The ways to deal with drug abuse in the country - Research Proposal Example

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The discussion seeks to review three of the most common proposals for the “War against Drug Use and Distribution in the US” - prohibition, decriminalization and legalization - and hopes to determine the advantages and disadvantages of each suggestion. …
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The ways to deal with drug abuse in the country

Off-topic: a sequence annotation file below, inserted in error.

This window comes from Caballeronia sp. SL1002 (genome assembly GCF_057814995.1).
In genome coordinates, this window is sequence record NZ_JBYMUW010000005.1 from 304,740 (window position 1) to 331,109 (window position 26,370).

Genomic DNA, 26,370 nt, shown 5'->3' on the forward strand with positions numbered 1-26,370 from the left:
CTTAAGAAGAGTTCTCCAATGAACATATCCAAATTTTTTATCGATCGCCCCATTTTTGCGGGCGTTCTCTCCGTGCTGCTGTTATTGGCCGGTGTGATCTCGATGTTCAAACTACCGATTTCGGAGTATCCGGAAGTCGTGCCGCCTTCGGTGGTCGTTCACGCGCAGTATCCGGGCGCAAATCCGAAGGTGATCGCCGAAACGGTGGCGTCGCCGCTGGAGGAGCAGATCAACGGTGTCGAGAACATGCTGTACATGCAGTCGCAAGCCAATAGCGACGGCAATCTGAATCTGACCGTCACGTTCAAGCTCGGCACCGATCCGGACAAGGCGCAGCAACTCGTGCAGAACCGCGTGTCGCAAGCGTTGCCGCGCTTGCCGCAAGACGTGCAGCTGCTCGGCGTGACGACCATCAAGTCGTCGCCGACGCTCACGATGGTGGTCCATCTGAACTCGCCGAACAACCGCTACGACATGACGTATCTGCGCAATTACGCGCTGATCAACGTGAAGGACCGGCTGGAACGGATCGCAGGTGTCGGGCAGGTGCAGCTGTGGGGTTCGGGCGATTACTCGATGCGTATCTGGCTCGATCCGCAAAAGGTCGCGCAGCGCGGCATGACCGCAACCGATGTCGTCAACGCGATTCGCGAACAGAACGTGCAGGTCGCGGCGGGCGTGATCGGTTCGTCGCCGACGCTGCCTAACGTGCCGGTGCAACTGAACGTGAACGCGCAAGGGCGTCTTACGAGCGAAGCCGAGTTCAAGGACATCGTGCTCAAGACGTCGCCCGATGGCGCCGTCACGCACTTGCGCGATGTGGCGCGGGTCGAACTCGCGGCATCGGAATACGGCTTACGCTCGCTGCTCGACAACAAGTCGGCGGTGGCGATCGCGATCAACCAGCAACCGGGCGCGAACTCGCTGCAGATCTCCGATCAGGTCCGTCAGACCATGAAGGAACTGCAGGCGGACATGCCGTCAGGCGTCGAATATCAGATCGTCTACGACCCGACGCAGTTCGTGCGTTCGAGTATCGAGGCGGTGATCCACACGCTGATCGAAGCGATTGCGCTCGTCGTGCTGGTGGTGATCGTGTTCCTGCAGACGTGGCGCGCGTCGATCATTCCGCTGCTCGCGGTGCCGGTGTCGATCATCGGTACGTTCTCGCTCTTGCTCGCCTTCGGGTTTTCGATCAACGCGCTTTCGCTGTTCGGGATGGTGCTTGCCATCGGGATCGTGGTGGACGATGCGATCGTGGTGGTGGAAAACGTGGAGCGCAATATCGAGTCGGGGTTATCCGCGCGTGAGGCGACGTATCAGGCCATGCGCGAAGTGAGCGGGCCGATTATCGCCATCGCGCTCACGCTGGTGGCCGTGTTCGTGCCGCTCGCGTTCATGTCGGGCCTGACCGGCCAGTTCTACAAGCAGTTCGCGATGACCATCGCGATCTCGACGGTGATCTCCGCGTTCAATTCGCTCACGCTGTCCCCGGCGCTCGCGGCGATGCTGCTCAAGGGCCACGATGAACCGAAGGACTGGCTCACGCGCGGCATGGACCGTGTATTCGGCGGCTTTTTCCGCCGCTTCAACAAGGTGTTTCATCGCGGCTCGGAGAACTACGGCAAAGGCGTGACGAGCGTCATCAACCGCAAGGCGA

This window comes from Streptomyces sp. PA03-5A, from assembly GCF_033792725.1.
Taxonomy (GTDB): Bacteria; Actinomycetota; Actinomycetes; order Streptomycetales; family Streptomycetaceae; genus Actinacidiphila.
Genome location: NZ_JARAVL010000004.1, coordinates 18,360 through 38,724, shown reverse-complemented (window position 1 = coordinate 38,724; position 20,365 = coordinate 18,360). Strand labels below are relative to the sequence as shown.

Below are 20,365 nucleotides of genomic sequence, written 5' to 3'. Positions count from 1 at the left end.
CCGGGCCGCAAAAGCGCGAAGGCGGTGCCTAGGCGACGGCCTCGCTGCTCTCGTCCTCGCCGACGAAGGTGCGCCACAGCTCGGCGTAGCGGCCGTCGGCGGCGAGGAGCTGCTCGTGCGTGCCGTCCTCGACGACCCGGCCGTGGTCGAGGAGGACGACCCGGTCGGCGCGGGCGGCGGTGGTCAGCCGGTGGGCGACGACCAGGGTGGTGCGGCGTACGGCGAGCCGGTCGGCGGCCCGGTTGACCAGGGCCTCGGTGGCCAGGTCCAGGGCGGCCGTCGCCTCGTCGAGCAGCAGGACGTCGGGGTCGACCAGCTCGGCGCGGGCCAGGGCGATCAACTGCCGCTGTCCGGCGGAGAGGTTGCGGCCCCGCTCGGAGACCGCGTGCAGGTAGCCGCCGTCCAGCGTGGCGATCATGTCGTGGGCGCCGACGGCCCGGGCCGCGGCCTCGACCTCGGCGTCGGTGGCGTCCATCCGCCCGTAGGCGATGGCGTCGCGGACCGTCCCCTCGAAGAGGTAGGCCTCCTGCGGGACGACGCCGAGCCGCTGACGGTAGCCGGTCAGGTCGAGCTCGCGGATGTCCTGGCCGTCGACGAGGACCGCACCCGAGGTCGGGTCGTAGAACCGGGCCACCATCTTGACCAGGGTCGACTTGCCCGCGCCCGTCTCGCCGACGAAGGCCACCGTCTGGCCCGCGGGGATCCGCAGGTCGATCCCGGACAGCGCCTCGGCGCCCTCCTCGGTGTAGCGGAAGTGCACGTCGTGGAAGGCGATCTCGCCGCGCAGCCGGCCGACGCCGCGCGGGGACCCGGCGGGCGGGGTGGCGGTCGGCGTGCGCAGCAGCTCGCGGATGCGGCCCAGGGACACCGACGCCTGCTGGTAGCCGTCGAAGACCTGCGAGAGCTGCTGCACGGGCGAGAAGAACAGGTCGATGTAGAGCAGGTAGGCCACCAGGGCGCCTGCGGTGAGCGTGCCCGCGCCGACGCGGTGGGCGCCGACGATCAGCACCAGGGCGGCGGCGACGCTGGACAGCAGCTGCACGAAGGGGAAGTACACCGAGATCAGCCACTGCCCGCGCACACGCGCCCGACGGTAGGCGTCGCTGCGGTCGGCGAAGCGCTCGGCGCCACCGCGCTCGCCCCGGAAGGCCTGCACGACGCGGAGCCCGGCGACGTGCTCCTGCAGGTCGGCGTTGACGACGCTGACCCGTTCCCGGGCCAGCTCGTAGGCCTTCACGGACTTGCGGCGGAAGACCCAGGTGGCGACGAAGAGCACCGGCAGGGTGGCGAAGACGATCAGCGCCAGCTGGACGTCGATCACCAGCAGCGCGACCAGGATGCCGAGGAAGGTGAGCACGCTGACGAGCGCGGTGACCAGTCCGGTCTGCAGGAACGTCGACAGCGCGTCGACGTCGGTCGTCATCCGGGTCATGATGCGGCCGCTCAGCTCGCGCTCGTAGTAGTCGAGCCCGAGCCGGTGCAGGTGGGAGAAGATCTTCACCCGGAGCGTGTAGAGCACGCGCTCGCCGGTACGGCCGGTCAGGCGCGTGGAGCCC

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Download file to see previous pages The paper tells that in a 2010 research conducted by the National Institute on Drug Abuse, it was found that marijuana use continues to increase as the perceived risk for the drug is falling. In fact, the research found that even 8th graders are now using the drug and one in 16 high school seniors is daily marijuana user. Heroin use with a needle has increased by 0.4% as compared to its 2009 figures. While the use of cocaine, sedatives and Vicodin are decreasing, such decline is insignificant as more and more youth rediscover “club drugs”, such as ecstacy, meth, LSD and other hallucinogens. According to the report, the process of “generational forgetting” keeps the drug epidemic going. Despite the existing drug prevention strategies employed by the government, the number of drug users is increasing, and the age of first use is decreasing. Meanwhile, the government continues to spend a huge amount of money on law enforcement and treatment of drug users. In 2005 alone, the government has already spent more than $400 billion for abuse-related cases. With the economy in turmoil, the government is forced to cut costs in order to address other issues in the country. As such, one can expect that spending on drug-related issues will fall and new social issues will arise. Already, many researches are pointing substance abuse as a determinant to poor health and crime. If the government continues to use the old strategies it has been employing, one expect the rise in other social problems such as homelessness, domestic violence and child abuse. (Eckholm). As can be seen from the discussion above, one can already see that there is a need for a better program to address drug use. As such, this paper hopes to discover new ways to deal with drug abuse in the country. It seeks to review three of the most common proposals for the “War against Drug Use and Distribution in the US” - prohibition, decriminalization and legalization - and hopes to determine the advantages and disadvantages of each suggestion. In the latter part of this paper, a new proposal on how drug use can be addressed more effectively will be summarized, and a system or process will be determined in order to make the proposal a reality. Prohibition As A Solution To The Drug Problem Over the years, the United States has adhered to prohibition as a national drug control policy. In a 1992 assessment conducted by Peter Reuter, he found that 80% of budget allocation for federal drug control went to law enforcement. Of course, this is just one indicator of the prevalence of drug prohibition measures in the country. A research through history shows a number of drug laws that aims to criminalize drug manufacture, distribution and consumption (Yablon). Various states impose various penalties – some may revoke a drug offender’s driver’s license, while others punish even the simple possession of marijuana with incarceration (Reuter 21). The need for vigorous enforcement came as result of the carnage arising from drug use and distribution. The increase in violent crimes and the apparent threat to the health of the community cannot be addressed by prevention alone – the effects of drug abuse are happening, and there is a need to stop drug offenders from causing additional harm to the society. For [law enforcement advocates] the heart of the matter is the threat to the youth and to American values; drug use means an abandoning of concern with others, and focusing on short-term pleasures for oneself. It is a lack of clarity about values in society and a failure to ensure that drug use is punished that leads to so many young people becoming regular users of psychoactives. (Reuter 18) Through intense enforcement of drug laws, and by criminalizing drug use and distribution, drugs become more difficult to obtain. Moreover, users will find drugs legally risky; thus, reinforcing the messages of drug prevention. Drug prohibition advocates ...Download file to see next pagesRead More
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